Ian Wright starts his journey in Tehran,
Irans busy and polluted capital city which has
a population of 12 million. He pays a visit to the Shrine of the Ayatollah, last resting-place of Ayatollah Khomeini and Irans
holiest site of worship. He also visits the Martyrs
graveyard where soldiers from the Iran/Iraq war are
buried. After taking part in the House of Strength,
an ancient Iranian sport, Ian checks out the local night
life and the next morning treats himself to a local
dish of sheeps brains.
Ian goes skiing in Dizin, a mountain
resort just two hours from Tehran. Like the beaches
on the Caspian Sea, the ski slopes are very accessible
from Tehran, and it doesnt cost much to get there.
From Dizin Ian travels 300 miles to Bandare-E
Torkaman on the Caspian coast, where he stays
with a local family. He goes sturgeon fishing and catches
a 50-pound fish, from which will come 15 pounds of caviar.
The caviar processing plant is on stilts in the middle
of the sea, and Ian samples some of the days catch.
Ian witnesses a Turkman wrestling bout, where he is
challenged by local wrestlers, descendants of Genghis
Khans Mongolian invaders. He then catches a train
for the 22-hour journey to Esfahan (via Tehran).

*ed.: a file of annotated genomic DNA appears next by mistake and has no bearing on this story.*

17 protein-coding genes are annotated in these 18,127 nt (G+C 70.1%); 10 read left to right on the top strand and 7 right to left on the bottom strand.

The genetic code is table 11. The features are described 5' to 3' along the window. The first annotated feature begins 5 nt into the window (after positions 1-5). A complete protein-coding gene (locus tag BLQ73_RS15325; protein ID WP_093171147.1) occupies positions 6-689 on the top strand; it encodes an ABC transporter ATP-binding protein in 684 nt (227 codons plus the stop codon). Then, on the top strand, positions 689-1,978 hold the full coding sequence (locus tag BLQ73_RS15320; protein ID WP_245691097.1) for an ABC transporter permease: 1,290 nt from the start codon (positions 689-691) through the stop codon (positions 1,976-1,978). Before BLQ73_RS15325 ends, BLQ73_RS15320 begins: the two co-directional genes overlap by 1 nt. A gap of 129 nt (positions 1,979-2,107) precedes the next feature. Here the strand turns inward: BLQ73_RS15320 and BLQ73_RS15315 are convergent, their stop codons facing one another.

Esfahan is Irans most popular
tourist destination, mainly because of its magnificent blue Mosque with its incredible echo
effect. Ian also visits the historic Shah Abbas
palace, constructed around a huge polo court. Ian takes a flight to Shiraz to see
the Islamic festival of Ashura. Thousands
of devout Shiite Muslims flagellate themselves in the
streets all day to mourn an ancient prophet.
From Shiraz, Ian trucks out to find the Qashqai
Nomads in the south of Iran. At one time Nomads
made up much of Southern Irans population. Ian
helps out with sheep herding and witnesses a baby goat
being born. Next, Ian hitch-hikes to Persepolis,
the ancient city built by Darius the Great 2,500 years
ago at the height of the Persian Empire. The ruins were
also the scene of the hugely controversial party thrown
by the last Shah of Iran in 1972, costing millions of
dollars. It was one of the events that sparked the dissent
that would eventually culminate in revolution in 1980.
Finally, Ian hitches south east to visit the remote
but magnificent Citadel at Bam. Although
most of this fortress is medieval, some of it was built
almost 2000 years ago. The Citadel was prone to many
attacks in the past, but amazingly none were successful,
despite the fact that it is constructed entirely out
of mud and straw.